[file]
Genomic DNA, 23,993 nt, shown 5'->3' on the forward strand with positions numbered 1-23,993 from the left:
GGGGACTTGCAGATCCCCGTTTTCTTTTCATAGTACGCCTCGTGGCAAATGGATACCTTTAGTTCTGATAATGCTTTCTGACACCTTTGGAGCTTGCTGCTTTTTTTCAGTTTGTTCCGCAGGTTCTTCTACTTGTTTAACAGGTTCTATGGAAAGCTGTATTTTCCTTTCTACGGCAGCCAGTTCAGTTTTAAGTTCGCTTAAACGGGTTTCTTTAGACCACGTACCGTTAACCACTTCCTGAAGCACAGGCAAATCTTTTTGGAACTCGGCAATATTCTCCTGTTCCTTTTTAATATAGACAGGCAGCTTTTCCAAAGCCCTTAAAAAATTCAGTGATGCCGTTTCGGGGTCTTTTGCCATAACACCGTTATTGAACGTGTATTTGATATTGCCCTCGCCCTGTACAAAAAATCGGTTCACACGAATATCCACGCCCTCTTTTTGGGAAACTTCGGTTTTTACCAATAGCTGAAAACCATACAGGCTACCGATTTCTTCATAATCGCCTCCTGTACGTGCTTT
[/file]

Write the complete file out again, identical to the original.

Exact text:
Genomic DNA, 23,993 nt, shown 5'->3' on the forward strand with positions numbered 1-23,993 from the left:
GGGGACTTGCAGATCCCCGTTTTCTTTTCATAGTACGCCTCGTGGCAAATGGATACCTTTAGTTCTGATAATGCTTTCTGACACCTTTGGAGCTTGCTGCTTTTTTTCAGTTTGTTCCGCAGGTTCTTCTACTTGTTTAACAGGTTCTATGGAAAGCTGTATTTTCCTTTCTACGGCAGCCAGTTCAGTTTTAAGTTCGCTTAAACGGGTTTCTTTAGACCACGTACCGTTAACCACTTCCTGAAGCACAGGCAAATCTTTTTGGAACTCGGCAATATTCTCCTGTTCCTTTTTAATATAGACAGGCAGCTTTTCCAAAGCCCTTAAAAAATTCAGTGATGCCGTTTCGGGGTCTTTTGCCATAACACCGTTATTGAACGTGTATTTGATATTGCCCTCGCCCTGTACAAAAAATCGGTTCACACGAATATCCACGCCCTCTTTTTGGGAAACTTCGGTTTTTACCAATAGCTGAAAACCATACAGGCTACCGATTTCTTCATAATCGCCTCCTGTACGTGCTTT